A couple of weeks ago I awoke to two news stories of senseless murders. According to the first report, Samantha Josephson, a young female college student, was kidnapped and murdered when she mistakenly jumped in the wrong car, thinking it was her Uber. The second involved Nipsey Hussle, a young rapper from Los Angeles who was gunned down outside of a clothing store he owned. These two shocking murders were portrayed in very different ways.
Nipsey was a nationally known figure, and after his murder thousands of people took to the streets to mourn his passing. Coverage of his death though, seemed to occur only because of the many celebrities who spoke out publicly about the tragedy, and the fact that he was “grammy-nominated”. First off, to be grammy nominated as a black rap artist is a poor indicator of how influential or talented an artist is. Grammy voters are notoriously clueless when it comes to the music they seem to deem unimportant. But saying someone is grammy-nominated is code for saying they have legitimacy, because it is understood that legitimacy must be bestowed from outside of the culture, by the dominant culture.
Nipsey grew up in an area that has a heavy gang presence and he had ties to a gang in his neighborhood. I know this because it was mentioned in every news story I saw about his murder. It is curious to me that the stories mentioned this fact, but not that he was unarmed when he was gunned down. The mentioning of his alleged gang ties is subtle shade; it implies that he was perhaps not a simple victim, but perhaps a participant in something that contributed to his death. Keep in mind that this is a person who beat the odds that people from his neighborhood face and was in fact contributing to creating more opportunities for people from his neighborhood. His is the type of “American” story we should be celebrating. He’s the kid from a bad neighborhood who used a pen, a notebook, and his creativity to make millions. Then went and created jobs for others who came from similar circumstances.
But what of the story just before it? Of the young college woman who was kidnapped and killed by a black man, seemingly by blind, stupid, chance? Every life lost to violence is a national tragedy that we should all insist is unacceptable. I don’t care if it’s the white college student, the sex worker killed by their traffickers, or the immigrant killed by unscrupulous coyotes. The truth is however, we abhor some killings more than others. Her story was at the top of the national news because of who she was, which was an ordinary college student who something like this was never supposed to happen to. News stories prominently showed pictures of Samantha with her family, and her with a puppy (there were no similar pictures of Nipsey Hussle with a puppy m or his two daughters for that matter). To the reporters’ credit, there were no insinuations that the young girl had played a role in her own murder because she had perhaps been hitting the clubs and mistakenly got into the wrong car. After all, going to clubs, and drinking are in no way indicative to who she was as a person and is irrelevant to why she was murdered. Just as Nipsey’s supposed ties to gags were irrelevant. Just so the reader knows, when you grow up in certain neighborhoods, everybody has ties to gangs, because it’s hard to live in a neighborhood and not have ties to the people you live alongside, If you live most of your childhood in a community with a strong gang presence, at some point future gang members will be your grade school classmates, you’ll play with them in the playground, and you’ll grow up side by side until at some point in your life either does or doesn’t go in different directions.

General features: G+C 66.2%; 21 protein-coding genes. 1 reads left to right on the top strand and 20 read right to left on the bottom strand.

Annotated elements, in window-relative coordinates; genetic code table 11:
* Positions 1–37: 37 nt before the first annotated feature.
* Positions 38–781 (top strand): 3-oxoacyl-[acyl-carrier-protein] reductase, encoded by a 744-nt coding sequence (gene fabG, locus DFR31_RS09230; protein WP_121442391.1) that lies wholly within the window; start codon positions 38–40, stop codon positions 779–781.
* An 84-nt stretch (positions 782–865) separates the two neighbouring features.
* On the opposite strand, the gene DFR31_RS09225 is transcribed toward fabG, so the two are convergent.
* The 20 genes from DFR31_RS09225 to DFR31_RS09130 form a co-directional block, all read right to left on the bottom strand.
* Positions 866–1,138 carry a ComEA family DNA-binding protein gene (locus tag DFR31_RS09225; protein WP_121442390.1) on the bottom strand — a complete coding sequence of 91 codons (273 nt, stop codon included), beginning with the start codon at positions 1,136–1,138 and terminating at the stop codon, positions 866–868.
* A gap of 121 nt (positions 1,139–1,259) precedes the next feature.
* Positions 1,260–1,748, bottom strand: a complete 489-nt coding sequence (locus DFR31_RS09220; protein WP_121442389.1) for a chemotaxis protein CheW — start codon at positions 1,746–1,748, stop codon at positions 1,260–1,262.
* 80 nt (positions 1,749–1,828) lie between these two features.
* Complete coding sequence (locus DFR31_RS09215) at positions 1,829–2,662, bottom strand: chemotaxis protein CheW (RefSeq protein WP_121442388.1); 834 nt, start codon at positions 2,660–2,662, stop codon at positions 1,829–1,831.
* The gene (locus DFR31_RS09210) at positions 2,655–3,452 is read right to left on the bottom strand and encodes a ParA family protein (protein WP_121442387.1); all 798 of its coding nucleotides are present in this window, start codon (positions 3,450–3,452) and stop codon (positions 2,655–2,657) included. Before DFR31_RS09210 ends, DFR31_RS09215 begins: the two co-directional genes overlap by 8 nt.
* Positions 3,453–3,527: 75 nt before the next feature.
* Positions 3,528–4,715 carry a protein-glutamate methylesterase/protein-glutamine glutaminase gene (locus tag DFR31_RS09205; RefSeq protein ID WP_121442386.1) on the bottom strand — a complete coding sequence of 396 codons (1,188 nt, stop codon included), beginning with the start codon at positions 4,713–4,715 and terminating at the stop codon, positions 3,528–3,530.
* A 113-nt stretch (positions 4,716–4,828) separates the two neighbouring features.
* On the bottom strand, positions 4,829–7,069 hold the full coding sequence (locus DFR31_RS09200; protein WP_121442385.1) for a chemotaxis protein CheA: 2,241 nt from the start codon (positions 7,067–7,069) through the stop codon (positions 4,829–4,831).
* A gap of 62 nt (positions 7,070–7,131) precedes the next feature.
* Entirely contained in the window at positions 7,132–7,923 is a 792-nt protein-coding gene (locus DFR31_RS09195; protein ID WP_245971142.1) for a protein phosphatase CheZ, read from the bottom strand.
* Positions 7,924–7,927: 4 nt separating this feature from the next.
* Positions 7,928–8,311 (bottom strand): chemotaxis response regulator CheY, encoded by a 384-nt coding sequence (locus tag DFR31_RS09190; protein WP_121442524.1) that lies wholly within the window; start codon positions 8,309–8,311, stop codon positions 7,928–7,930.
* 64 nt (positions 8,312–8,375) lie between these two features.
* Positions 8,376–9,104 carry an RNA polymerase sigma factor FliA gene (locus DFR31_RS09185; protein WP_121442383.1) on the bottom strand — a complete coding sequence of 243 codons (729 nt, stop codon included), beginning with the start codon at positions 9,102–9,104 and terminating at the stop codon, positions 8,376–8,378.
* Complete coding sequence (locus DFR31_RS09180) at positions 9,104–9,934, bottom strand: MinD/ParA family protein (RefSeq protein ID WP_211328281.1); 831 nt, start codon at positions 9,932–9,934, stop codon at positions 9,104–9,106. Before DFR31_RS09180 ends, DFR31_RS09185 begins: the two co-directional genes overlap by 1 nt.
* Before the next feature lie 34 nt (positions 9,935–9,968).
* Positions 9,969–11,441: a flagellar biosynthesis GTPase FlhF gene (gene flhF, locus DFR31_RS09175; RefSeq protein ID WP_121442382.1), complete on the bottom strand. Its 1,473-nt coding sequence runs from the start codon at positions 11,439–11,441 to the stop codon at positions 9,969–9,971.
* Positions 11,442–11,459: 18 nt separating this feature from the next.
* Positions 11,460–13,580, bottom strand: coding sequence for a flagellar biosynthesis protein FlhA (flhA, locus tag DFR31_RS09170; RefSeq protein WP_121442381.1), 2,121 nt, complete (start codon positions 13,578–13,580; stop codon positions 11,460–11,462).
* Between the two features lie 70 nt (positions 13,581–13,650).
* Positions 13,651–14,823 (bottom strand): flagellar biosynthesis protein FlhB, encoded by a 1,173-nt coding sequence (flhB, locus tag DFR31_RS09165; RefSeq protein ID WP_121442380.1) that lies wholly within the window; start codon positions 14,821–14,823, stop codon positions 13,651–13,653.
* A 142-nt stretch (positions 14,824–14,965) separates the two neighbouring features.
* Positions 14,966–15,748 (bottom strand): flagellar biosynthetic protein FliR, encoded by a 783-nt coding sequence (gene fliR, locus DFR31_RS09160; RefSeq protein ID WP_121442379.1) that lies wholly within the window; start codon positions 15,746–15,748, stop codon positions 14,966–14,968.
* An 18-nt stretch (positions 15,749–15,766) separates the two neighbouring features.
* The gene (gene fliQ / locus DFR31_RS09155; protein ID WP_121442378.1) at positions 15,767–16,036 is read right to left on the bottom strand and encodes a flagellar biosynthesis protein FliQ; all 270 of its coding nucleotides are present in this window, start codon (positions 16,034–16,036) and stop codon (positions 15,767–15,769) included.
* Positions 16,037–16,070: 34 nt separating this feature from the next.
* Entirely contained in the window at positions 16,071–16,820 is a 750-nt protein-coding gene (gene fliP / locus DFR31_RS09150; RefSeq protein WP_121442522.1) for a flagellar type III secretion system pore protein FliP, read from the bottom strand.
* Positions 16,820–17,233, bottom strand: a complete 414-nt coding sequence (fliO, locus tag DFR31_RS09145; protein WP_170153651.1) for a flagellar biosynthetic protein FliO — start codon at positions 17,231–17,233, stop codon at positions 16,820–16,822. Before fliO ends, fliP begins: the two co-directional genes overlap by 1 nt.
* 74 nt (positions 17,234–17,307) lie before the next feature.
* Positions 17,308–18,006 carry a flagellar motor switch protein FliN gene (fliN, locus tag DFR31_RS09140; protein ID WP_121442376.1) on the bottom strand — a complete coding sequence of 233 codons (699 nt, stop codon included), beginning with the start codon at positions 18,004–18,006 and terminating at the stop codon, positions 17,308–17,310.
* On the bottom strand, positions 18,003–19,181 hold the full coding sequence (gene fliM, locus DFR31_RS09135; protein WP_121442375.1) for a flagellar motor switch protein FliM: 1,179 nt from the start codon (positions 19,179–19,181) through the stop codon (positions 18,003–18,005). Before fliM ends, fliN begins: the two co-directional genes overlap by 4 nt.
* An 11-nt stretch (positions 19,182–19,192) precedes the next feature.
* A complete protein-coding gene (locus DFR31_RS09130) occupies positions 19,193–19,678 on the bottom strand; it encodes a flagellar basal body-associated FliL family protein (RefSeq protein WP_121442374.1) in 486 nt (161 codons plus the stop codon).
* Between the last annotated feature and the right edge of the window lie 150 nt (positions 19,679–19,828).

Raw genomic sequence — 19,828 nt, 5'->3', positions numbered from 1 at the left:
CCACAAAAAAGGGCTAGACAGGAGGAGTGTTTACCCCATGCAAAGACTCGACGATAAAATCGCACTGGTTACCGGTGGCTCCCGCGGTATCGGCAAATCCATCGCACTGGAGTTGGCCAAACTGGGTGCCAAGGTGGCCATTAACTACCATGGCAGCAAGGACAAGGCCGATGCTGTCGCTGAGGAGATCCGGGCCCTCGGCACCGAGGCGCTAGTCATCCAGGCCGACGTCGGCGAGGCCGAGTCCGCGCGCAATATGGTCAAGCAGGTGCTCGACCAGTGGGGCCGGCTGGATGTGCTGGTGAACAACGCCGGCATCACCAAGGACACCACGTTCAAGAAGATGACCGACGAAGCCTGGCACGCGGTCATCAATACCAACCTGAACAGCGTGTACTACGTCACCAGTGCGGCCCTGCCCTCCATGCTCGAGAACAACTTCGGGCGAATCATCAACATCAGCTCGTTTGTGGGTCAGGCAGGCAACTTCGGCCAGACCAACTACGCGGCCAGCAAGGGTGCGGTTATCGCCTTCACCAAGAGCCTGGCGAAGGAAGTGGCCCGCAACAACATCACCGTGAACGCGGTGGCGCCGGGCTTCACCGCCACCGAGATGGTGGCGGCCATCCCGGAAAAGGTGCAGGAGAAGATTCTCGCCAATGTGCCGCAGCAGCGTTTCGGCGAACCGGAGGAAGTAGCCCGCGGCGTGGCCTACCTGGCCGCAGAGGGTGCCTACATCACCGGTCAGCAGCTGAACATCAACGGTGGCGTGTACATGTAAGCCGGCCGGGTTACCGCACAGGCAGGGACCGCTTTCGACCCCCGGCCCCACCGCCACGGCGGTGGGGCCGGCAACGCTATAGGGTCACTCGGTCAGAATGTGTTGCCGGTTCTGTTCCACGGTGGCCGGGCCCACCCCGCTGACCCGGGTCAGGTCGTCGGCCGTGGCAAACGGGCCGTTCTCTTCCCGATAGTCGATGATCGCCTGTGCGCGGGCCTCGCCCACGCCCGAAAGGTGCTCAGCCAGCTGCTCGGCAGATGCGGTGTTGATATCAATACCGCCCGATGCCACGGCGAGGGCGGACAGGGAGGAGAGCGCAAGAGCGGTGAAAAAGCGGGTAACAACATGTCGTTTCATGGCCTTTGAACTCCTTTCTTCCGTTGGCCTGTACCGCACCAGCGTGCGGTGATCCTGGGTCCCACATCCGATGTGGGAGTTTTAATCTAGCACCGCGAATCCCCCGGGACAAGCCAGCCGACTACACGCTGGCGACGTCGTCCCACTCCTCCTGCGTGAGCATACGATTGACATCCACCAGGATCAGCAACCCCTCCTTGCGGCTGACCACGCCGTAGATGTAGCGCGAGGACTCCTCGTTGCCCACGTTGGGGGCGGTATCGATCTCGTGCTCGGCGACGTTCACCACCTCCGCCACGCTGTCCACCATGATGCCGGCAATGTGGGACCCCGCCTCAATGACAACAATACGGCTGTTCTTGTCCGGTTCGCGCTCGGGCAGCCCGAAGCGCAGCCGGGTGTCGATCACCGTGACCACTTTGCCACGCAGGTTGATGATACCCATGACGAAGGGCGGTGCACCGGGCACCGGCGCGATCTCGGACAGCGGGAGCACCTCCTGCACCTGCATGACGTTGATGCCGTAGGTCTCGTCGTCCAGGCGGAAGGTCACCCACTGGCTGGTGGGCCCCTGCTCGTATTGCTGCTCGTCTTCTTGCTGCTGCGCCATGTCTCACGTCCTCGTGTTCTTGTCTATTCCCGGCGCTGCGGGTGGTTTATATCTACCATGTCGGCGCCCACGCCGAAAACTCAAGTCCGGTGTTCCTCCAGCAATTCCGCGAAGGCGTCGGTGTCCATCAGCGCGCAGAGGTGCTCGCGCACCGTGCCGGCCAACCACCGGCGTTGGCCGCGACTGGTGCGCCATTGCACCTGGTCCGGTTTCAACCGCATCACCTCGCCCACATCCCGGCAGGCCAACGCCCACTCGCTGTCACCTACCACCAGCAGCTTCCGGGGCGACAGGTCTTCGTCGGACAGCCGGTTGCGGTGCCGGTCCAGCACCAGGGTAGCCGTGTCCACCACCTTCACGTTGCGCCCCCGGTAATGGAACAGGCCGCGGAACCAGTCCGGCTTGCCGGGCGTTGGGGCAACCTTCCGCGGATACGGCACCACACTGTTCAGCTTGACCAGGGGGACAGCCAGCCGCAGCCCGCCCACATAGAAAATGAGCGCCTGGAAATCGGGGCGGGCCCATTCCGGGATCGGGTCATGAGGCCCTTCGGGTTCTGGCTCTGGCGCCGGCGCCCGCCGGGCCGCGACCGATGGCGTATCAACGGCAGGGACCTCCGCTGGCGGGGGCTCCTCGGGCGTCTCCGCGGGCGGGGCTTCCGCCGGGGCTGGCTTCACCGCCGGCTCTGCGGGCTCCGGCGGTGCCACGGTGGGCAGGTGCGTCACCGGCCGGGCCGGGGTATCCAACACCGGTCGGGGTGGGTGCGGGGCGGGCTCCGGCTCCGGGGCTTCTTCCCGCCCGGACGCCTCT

The original reporting of these two tragedies reveals an implicit bias that perhaps would be helped by the hiring of more diverse reporters, and by more effective reporting. I’m glad Ms. Josephson’s story was given such prominent attention, and was reported in such a compassionate manner, I just wish everybody received that same treatment from the media.
James King is a writer. Some of his influences are James Baldwin, Angela Davis, his hometown of Ferguson, Mo, and that all oppression must be eradicated. He writes to introduce marginalized perspectives, and he writes to feel whole. Read more about James.